States' Rights and the Union

Imperium in Imperio, 1776-1876

  • Engels
  • 9780700610402
  • oktober 2000
  • Hardcover
  • 272 pagina's
Alle productspecificaties


Forrest McDonald has long been recognized as one of our most respected and provocative intellectual historians. With this new book, he once again delivers an illuminating meditation on a major theme in American history and politics. Elegantly and accessibly written for a broad readership, McDonald's book provides an insightful look at states' rights-an issue that continues to stir debate nationwide. From constitutional scholars to Supreme Court justices to an electorate that's grown increasingly wary of federal power, the concept of states' rights has become a touchstone for a host of political and legal controversies. But, as McDonald shows, that concept has deep roots that need to be examined if we're to understand its implications for current and future debates. McDonald's study revolves around the concept of imperium in imperio literally sovereignty within sovereignty or the division of power within a single jurisdiction. With this broad principle in hand, he traces the states' rights idea from the Declaration of Independence to the end of Reconstruction and illuminates the constitutional, political, and economic contexts in which it evolved. Although the Constitution, McDonald shows, gave the central government expansive powers, it also legitimated the doctrine of states' rights. The result was an uneasy tension and uncertainty about the nature of the central government's relationship to the states. At times the issue bubbled silently and unseen beneath the surface of public awareness, but at other times it exploded. McDonald follows this episodic rise and fall of federal-state relations from the Hamilton-Jefferson rivalry to the Virginia and Kentucky Resolutions, New England's resistance to Jefferson's foreign policy and the War of 1812, the Nullification Controversy, Andrew Jackson's war against the Bank of the United States, and finally the vitriolic public debates that led to secession and civil war. Other scholars have touched upon these events individually, but McDonald is the first to integrate all of them from the perspective of states' rights into one synthetic and magisterial vision. The result is another brilliant study from a masterful historian writing on a subject of great import for Americans.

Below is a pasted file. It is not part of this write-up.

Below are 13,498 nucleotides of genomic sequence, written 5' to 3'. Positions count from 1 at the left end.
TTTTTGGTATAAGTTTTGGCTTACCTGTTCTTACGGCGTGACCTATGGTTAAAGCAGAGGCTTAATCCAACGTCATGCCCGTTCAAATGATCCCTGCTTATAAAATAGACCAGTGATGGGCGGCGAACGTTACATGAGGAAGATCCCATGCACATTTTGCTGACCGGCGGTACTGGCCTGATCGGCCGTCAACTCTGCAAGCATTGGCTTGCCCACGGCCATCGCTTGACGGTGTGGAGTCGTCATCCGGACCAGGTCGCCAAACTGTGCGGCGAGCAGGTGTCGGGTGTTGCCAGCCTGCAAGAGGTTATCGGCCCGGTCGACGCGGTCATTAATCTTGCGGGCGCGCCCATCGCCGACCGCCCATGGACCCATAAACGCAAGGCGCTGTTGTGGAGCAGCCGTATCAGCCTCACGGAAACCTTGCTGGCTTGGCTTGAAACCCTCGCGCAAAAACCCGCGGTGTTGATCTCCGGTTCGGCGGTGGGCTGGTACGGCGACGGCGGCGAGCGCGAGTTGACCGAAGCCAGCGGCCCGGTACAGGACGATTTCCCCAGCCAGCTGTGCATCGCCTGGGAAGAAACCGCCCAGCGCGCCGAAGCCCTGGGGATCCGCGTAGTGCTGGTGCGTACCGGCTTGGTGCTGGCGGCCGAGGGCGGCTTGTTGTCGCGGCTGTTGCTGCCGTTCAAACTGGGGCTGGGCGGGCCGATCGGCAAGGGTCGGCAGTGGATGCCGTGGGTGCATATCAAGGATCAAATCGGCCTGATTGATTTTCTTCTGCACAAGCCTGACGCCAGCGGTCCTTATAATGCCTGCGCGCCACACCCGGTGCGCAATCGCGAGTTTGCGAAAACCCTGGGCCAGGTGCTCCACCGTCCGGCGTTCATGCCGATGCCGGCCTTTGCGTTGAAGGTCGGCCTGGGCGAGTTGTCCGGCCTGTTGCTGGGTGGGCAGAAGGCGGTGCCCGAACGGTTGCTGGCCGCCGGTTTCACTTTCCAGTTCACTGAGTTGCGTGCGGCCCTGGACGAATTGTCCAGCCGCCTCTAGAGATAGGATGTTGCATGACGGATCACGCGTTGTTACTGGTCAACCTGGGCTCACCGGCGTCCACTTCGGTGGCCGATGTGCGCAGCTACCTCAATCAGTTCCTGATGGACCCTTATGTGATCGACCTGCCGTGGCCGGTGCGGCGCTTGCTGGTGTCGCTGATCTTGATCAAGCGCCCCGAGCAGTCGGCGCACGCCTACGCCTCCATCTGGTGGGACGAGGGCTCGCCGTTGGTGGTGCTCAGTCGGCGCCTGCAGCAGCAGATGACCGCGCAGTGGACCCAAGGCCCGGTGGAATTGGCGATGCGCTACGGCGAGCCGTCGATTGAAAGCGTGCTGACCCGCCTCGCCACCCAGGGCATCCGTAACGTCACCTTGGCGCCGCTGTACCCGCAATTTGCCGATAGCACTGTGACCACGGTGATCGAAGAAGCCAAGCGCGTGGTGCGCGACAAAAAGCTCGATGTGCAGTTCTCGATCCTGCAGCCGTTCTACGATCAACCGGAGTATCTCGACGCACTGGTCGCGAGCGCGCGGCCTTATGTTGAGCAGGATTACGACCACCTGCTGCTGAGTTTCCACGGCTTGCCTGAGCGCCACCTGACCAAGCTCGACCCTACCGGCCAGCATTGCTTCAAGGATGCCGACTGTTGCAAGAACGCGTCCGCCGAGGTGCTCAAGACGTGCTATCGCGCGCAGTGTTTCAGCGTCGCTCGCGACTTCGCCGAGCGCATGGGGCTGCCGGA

A bold, independent thinker, McDonald provides an indispensable history, replete with wise assessments, that may serve as a starting point for those who wish to form sound judgments on an intractable issue that has been central to American political experience. - Eugene D. Genovese in Atlantic Monthly; A book on states' rights should include power struggles, authority issues, and great debates, and this book does not disappoint.... Presented with clarity and honesty. - Southern Historian; A masterful book by one of America's premier historians. - North Carolina Historical Review; A trenchant exploration of the issues and events defining the tension between nation; authority and the doctrine of states' rights. Thoughtful and compelling. - Choice



oktober 2000
21,6 x 14 x 1,9 cm
Aantal pagina's
272 pagina's


Forrest Mcdonald
University Press Of Kansas



Overige kenmerken

New title
Extra groot lettertype
Imperium in Imperio, 1776-1876

Je vindt dit artikel in

Nieuwe geschiedenis
Studieboek of algemeen
Algemene boeken
Nog geen reviews
Niet leverbaar
Wil je eenmalig een e-mail ontvangen zodra het weer leverbaar is?
Op verlanglijstje
Houd er rekening mee dat het artikel niet altijd weer terug op voorraad komt.

Vragen en antwoorden (0)